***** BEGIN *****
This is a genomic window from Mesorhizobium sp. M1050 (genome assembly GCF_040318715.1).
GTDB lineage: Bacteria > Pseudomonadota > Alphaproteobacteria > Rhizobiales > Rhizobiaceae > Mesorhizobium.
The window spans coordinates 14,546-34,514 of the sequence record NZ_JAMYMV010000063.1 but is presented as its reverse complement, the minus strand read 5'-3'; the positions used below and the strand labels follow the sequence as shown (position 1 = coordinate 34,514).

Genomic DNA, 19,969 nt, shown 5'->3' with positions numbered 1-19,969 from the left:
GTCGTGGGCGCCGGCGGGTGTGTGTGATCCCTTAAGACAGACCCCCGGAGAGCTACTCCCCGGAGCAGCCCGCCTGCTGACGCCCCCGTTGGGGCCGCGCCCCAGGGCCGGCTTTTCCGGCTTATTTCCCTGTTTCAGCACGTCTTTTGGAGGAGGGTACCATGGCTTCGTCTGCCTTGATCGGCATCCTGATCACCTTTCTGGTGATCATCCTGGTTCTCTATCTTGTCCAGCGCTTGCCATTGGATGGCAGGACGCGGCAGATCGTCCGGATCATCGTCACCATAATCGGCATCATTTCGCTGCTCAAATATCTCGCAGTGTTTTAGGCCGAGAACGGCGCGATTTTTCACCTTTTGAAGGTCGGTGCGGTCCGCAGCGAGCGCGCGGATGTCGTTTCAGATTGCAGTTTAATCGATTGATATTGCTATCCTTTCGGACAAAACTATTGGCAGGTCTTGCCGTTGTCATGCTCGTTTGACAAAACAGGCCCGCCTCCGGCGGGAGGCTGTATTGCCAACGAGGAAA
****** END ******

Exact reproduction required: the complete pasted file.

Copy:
This is a genomic window from Mesorhizobium sp. M1050 (genome assembly GCF_040318715.1).
GTDB lineage: Bacteria > Pseudomonadota > Alphaproteobacteria > Rhizobiales > Rhizobiaceae > Mesorhizobium.
The window spans coordinates 14,546-34,514 of the sequence record NZ_JAMYMV010000063.1 but is presented as its reverse complement, the minus strand read 5'-3'; the positions used below and the strand labels follow the sequence as shown (position 1 = coordinate 34,514).

Genomic DNA, 19,969 nt, shown 5'->3' with positions numbered 1-19,969 from the left:
GTCGTGGGCGCCGGCGGGTGTGTGTGATCCCTTAAGACAGACCCCCGGAGAGCTACTCCCCGGAGCAGCCCGCCTGCTGACGCCCCCGTTGGGGCCGCGCCCCAGGGCCGGCTTTTCCGGCTTATTTCCCTGTTTCAGCACGTCTTTTGGAGGAGGGTACCATGGCTTCGTCTGCCTTGATCGGCATCCTGATCACCTTTCTGGTGATCATCCTGGTTCTCTATCTTGTCCAGCGCTTGCCATTGGATGGCAGGACGCGGCAGATCGTCCGGATCATCGTCACCATAATCGGCATCATTTCGCTGCTCAAATATCTCGCAGTGTTTTAGGCCGAGAACGGCGCGATTTTTCACCTTTTGAAGGTCGGTGCGGTCCGCAGCGAGCGCGCGGATGTCGTTTCAGATTGCAGTTTAATCGATTGATATTGCTATCCTTTCGGACAAAACTATTGGCAGGTCTTGCCGTTGTCATGCTCGTTTGACAAAACAGGCCCGCCTCCGGCGGGAGGCTGTATTGCCAACGAGGAAA